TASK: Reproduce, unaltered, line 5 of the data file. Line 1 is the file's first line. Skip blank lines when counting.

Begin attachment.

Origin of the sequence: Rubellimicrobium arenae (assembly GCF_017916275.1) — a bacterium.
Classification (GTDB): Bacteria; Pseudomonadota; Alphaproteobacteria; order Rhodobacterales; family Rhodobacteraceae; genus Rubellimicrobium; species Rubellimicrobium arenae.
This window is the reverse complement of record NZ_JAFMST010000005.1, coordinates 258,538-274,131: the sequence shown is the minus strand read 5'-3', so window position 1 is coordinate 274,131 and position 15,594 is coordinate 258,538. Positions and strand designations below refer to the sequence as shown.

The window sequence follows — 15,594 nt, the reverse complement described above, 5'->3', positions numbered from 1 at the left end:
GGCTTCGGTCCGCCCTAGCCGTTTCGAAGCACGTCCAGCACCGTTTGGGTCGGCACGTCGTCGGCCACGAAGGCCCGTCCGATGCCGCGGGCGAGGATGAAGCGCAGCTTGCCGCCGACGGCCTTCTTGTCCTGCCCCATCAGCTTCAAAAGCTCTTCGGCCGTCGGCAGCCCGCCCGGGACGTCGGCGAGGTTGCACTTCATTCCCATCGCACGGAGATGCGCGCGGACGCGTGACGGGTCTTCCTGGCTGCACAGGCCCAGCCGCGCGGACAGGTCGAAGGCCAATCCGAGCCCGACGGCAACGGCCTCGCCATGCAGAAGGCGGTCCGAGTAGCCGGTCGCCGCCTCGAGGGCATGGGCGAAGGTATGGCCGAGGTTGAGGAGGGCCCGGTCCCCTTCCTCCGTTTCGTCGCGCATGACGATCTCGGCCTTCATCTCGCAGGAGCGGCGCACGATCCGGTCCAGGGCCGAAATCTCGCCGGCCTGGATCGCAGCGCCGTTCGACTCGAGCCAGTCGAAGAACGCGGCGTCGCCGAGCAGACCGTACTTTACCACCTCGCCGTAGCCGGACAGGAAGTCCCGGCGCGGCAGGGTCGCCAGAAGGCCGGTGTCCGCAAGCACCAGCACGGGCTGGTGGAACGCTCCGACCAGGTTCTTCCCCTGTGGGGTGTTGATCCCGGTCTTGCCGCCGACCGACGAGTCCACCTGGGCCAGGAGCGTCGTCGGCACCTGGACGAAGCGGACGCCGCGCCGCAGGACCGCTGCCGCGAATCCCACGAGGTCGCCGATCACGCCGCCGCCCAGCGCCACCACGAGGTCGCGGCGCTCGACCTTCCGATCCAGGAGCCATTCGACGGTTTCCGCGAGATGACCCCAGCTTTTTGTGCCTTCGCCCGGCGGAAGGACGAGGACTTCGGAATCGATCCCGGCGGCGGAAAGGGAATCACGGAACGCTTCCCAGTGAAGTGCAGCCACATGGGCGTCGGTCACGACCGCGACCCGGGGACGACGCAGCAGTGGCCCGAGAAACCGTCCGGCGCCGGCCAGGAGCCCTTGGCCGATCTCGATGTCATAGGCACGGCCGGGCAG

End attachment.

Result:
GGCTTCGGTCCGCCCTAGCCGTTTCGAAGCACGTCCAGCACCGTTTGGGTCGGCACGTCGTCGGCCACGAAGGCCCGTCCGATGCCGCGGGCGAGGATGAAGCGCAGCTTGCCGCCGACGGCCTTCTTGTCCTGCCCCATCAGCTTCAAAAGCTCTTCGGCCGTCGGCAGCCCGCCCGGGACGTCGGCGAGGTTGCACTTCATTCCCATCGCACGGAGATGCGCGCGGACGCGTGACGGGTCTTCCTGGCTGCACAGGCCCAGCCGCGCGGACAGGTCGAAGGCCAATCCGAGCCCGACGGCAACGGCCTCGCCATGCAGAAGGCGGTCCGAGTAGCCGGTCGCCGCCTCGAGGGCATGGGCGAAGGTATGGCCGAGGTTGAGGAGGGCCCGGTCCCCTTCCTCCGTTTCGTCGCGCATGACGATCTCGGCCTTCATCTCGCAGGAGCGGCGCACGATCCGGTCCAGGGCCGAAATCTCGCCGGCCTGGATCGCAGCGCCGTTCGACTCGAGCCAGTCGAAGAACGCGGCGTCGCCGAGCAGACCGTACTTTACCACCTCGCCGTAGCCGGACAGGAAGTCCCGGCGCGGCAGGGTCGCCAGAAGGCCGGTGTCCGCAAGCACCAGCACGGGCTGGTGGAACGCTCCGACCAGGTTCTTCCCCTGTGGGGTGTTGATCCCGGTCTTGCCGCCGACCGACGAGTCCACCTGGGCCAGGAGCGTCGTCGGCACCTGGACGAAGCGGACGCCGCGCCGCAGGACCGCTGCCGCGAATCCCACGAGGTCGCCGATCACGCCGCCGCCCAGCGCCACCACGAGGTCGCGGCGCTCGACCTTCCGATCCAGGAGCCATTCGACGGTTTCCGCGAGATGACCCCAGCTTTTTGTGCCTTCGCCCGGCGGAAGGACGAGGACTTCGGAATCGATCCCGGCGGCGGAAAGGGAATCACGGAACGCTTCCCAGTGAAGTGCAGCCACATGGGCGTCGGTCACGACCGCGACCCGGGGACGACGCAGCAGTGGCCCGAGAAACCGTCCGGCGCCGGCCAGGAGCCCTTGGCCGATCTCGATGTCATAGGCACGGCCGGGCAG